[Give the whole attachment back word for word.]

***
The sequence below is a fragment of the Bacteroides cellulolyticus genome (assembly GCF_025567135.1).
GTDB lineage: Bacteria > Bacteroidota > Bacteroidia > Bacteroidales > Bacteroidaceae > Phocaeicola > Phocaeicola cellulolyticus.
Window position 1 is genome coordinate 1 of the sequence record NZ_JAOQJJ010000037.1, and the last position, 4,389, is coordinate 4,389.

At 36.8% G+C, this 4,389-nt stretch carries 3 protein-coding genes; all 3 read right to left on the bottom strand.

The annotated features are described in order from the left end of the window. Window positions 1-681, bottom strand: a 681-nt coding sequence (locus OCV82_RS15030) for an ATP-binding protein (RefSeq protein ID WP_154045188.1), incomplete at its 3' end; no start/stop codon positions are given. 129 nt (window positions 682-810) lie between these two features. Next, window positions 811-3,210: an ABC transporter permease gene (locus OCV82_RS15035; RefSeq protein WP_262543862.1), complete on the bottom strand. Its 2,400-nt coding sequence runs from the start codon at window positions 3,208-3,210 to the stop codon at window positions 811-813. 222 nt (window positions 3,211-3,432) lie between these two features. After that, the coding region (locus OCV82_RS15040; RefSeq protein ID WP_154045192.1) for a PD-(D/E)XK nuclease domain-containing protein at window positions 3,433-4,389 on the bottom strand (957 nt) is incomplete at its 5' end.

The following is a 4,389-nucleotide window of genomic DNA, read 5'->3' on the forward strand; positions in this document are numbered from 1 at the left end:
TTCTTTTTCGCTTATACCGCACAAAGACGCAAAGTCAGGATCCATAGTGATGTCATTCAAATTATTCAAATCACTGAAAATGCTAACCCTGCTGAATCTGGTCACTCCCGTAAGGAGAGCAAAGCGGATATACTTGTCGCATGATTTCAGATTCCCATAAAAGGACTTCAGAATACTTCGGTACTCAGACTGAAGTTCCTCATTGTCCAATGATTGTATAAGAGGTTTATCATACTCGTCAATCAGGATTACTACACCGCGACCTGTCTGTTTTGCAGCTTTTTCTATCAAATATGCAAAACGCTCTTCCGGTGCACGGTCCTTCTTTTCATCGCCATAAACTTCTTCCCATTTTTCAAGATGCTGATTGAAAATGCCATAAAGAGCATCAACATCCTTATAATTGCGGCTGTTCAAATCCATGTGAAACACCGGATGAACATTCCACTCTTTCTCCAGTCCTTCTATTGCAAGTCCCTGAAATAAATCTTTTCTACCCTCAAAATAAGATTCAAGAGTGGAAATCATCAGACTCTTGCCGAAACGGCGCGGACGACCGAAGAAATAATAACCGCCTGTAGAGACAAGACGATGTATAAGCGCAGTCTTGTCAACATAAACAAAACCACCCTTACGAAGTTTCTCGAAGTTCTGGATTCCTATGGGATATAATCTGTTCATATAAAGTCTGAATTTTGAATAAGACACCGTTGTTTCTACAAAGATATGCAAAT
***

The sequence below is a fragment of the Bacteroides cellulolyticus genome (assembly GCF_025567135.1).
GTDB lineage: Bacteria > Bacteroidota > Bacteroidia > Bacteroidales > Bacteroidaceae > Phocaeicola > Phocaeicola cellulolyticus.
Window position 1 is genome coordinate 1 of the sequence record NZ_JAOQJJ010000037.1, and the last position, 4,389, is coordinate 4,389.

At 36.8% G+C, this 4,389-nt stretch carries 3 protein-coding genes; all 3 read right to left on the bottom strand.

The annotated features are described in order from the left end of the window. Window positions 1-681, bottom strand: a 681-nt coding sequence (locus OCV82_RS15030) for an ATP-binding protein (RefSeq protein ID WP_154045188.1), incomplete at its 3' end; no start/stop codon positions are given. 129 nt (window positions 682-810) lie between these two features. Next, window positions 811-3,210: an ABC transporter permease gene (locus OCV82_RS15035; RefSeq protein WP_262543862.1), complete on the bottom strand. Its 2,400-nt coding sequence runs from the start codon at window positions 3,208-3,210 to the stop codon at window positions 811-813. 222 nt (window positions 3,211-3,432) lie between these two features. After that, the coding region (locus OCV82_RS15040; RefSeq protein ID WP_154045192.1) for a PD-(D/E)XK nuclease domain-containing protein at window positions 3,433-4,389 on the bottom strand (957 nt) is incomplete at its 5' end.

The following is a 4,389-nucleotide window of genomic DNA, read 5'->3' on the forward strand; positions in this document are numbered from 1 at the left end:
TTCTTTTTCGCTTATACCGCACAAAGACGCAAAGTCAGGATCCATAGTGATGTCATTCAAATTATTCAAATCACTGAAAATGCTAACCCTGCTGAATCTGGTCACTCCCGTAAGGAGAGCAAAGCGGATATACTTGTCGCATGATTTCAGATTCCCATAAAAGGACTTCAGAATACTTCGGTACTCAGACTGAAGTTCCTCATTGTCCAATGATTGTATAAGAGGTTTATCATACTCGTCAATCAGGATTACTACACCGCGACCTGTCTGTTTTGCAGCTTTTTCTATCAAATATGCAAAACGCTCTTCCGGTGCACGGTCCTTCTTTTCATCGCCATAAACTTCTTCCCATTTTTCAAGATGCTGATTGAAAATGCCATAAAGAGCATCAACATCCTTATAATTGCGGCTGTTCAAATCCATGTGAAACACCGGATGAACATTCCACTCTTTCTCCAGTCCTTCTATTGCAAGTCCCTGAAATAAATCTTTTCTACCCTCAAAATAAGATTCAAGAGTGGAAATCATCAGACTCTTGCCGAAACGGCGCGGACGACCGAAGAAATAATAACCGCCTGTAGAGACAAGACGATGTATAAGCGCAGTCTTGTCAACATAAACAAAACCACCCTTACGAAGTTTCTCGAAGTTCTGGATTCCTATGGGATATAATCTGTTCATATAAAGTCTGAATTTTGAATAAGACACCGTTGTTTCTACAAAGATATGCAAAT